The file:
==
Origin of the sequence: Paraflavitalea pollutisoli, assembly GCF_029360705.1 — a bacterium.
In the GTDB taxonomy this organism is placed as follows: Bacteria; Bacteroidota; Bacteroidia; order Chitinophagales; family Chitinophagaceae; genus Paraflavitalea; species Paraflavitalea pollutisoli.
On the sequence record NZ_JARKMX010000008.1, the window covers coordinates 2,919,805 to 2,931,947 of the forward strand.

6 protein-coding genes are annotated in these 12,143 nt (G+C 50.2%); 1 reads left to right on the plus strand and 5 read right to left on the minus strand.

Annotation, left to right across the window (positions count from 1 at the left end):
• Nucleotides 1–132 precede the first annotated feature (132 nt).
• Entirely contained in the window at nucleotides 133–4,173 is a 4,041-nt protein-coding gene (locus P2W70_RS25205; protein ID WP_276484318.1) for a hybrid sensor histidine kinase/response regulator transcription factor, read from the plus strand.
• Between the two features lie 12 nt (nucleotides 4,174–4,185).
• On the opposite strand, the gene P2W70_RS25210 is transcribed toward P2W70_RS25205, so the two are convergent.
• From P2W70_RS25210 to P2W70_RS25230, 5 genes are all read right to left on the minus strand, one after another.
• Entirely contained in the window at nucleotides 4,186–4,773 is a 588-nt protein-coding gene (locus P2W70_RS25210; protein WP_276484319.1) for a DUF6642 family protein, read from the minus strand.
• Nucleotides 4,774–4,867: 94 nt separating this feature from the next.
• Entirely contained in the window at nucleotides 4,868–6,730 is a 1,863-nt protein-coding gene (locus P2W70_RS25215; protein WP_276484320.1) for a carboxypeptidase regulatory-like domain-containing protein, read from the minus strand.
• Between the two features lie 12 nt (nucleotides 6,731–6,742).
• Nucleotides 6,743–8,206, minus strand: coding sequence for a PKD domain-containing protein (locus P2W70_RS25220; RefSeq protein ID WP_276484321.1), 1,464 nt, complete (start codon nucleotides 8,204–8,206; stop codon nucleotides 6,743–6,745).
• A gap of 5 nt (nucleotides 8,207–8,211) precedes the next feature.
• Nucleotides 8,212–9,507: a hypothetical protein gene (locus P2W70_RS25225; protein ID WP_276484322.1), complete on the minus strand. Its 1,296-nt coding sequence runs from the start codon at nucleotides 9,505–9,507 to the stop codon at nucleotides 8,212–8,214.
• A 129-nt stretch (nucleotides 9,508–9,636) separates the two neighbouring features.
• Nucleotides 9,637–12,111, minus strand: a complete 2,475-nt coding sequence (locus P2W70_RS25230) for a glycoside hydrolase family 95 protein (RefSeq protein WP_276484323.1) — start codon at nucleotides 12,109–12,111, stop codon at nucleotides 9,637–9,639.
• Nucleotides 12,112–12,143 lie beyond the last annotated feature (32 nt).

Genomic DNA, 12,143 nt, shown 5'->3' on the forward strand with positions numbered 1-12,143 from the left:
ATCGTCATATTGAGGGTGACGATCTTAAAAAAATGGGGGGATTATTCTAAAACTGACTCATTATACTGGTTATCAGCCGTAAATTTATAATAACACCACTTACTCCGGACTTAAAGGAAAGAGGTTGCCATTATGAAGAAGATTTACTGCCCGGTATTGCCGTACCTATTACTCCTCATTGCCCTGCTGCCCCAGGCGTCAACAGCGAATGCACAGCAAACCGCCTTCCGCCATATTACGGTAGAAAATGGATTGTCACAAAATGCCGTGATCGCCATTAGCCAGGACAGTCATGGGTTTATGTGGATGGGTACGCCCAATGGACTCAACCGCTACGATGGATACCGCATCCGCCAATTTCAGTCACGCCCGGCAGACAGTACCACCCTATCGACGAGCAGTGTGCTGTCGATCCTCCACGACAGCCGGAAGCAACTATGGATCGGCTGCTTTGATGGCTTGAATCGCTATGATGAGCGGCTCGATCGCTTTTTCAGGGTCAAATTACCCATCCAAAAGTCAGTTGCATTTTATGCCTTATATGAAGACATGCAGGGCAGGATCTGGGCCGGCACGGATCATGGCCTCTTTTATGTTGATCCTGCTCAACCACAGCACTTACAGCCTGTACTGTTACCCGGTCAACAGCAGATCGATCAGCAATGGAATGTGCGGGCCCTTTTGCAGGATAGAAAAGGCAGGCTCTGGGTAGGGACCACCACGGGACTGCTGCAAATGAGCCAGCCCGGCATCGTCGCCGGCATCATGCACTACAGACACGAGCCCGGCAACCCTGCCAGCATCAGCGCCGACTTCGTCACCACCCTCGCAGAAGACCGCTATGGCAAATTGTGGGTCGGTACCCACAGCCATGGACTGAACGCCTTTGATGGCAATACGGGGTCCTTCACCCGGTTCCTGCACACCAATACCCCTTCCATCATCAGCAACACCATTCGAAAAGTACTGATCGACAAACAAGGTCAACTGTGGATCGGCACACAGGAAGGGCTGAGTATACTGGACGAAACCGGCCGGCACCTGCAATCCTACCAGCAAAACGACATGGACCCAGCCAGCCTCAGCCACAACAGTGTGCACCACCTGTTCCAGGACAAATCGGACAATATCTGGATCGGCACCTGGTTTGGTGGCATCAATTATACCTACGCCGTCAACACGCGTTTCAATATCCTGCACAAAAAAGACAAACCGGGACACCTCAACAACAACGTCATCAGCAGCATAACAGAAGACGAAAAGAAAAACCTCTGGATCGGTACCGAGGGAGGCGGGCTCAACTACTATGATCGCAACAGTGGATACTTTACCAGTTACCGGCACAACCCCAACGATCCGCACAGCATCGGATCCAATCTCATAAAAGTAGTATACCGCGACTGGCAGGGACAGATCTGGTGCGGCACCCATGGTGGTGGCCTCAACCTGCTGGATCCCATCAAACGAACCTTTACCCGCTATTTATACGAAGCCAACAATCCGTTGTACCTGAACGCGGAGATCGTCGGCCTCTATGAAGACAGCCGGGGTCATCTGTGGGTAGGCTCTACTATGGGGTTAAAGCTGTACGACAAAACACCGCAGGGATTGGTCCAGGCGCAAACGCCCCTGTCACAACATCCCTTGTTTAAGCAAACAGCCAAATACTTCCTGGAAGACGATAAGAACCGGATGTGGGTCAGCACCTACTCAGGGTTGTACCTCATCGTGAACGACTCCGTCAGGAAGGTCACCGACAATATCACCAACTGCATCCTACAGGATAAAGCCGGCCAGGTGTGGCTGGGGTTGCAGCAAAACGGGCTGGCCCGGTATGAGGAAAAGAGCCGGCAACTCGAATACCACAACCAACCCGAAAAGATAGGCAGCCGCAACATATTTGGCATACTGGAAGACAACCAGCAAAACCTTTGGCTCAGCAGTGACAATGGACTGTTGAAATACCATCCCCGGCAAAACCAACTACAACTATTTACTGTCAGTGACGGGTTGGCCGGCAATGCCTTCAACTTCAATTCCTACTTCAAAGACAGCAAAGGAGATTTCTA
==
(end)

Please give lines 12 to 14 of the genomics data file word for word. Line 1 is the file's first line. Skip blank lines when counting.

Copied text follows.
• Nucleotides 4,774–4,867: 94 nt separating this feature from the next.
• Entirely contained in the window at nucleotides 4,868–6,730 is a 1,863-nt protein-coding gene (locus P2W70_RS25215; protein WP_276484320.1) for a carboxypeptidase regulatory-like domain-containing protein, read from the minus strand.
• Between the two features lie 12 nt (nucleotides 6,731–6,742).